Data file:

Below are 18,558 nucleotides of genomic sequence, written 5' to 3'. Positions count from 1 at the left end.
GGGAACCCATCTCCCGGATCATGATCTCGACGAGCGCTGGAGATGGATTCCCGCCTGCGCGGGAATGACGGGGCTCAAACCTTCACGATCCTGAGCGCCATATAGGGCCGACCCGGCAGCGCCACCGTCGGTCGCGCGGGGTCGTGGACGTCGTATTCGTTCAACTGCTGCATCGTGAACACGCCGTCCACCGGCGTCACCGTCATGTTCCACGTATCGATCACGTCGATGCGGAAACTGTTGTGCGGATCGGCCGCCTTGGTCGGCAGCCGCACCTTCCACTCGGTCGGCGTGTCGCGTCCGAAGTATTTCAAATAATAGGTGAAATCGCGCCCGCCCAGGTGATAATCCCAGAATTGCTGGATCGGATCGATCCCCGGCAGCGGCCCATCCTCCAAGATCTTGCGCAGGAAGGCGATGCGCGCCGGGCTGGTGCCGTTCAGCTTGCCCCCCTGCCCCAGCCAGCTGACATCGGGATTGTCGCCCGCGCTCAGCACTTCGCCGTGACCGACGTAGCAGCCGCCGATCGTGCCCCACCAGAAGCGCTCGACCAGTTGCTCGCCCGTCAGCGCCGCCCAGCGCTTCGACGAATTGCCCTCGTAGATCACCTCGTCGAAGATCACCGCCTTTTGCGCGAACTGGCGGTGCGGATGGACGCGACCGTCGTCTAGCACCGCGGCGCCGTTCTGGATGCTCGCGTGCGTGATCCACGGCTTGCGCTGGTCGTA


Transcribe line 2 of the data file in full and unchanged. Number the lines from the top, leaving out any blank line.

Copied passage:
GGGAACCCATCTCCCGGATCATGATCTCGACGAGCGCTGGAGATGGATTCCCGCCTGCGCGGGAATGACGGGGCTCAAACCTTCACGATCCTGAGCGCCATATAGGGCCGACCCGGCAGCGCCACCGTCGGTCGCGCGGGGTCGTGGACGTCGTATTCGTTCAACTGCTGCATCGTGAACACGCCGTCCACCGGCGTCACCGTCATGTTCCACGTATCGATCACGTCGATGCGGAAACTGTTGTGCGGATCGGCCGCCTTGGTCGGCAGCCGCACCTTCCACTCGGTCGGCGTGTCGCGTCCGAAGTATTTCAAATAATAGGTGAAATCGCGCCCGCCCAGGTGATAATCCCAGAATTGCTGGATCGGATCGATCCCCGGCAGCGGCCCATCCTCCAAGATCTTGCGCAGGAAGGCGATGCGCGCCGGGCTGGTGCCGTTCAGCTTGCCCCCCTGCCCCAGCCAGCTGACATCGGGATTGTCGCCCGCGCTCAGCACTTCGCCGTGACCGACGTAGCAGCCGCCGATCGTGCCCCACCAGAAGCGCTCGACCAGTTGCTCGCCCGTCAGCGCCGCCCAGCGCTTCGACGAATTGCCCTCGTAGATCACCTCGTCGAAGATCACCGCCTTTTGCGCGAACTGGCGGTGCGGATGGACGCGACCGTCGTCTAGCACCGCGGCGCCGTTCTGGATGCTCGCGTGCGTGATCCACGGCTTGCGCTGGTCGTA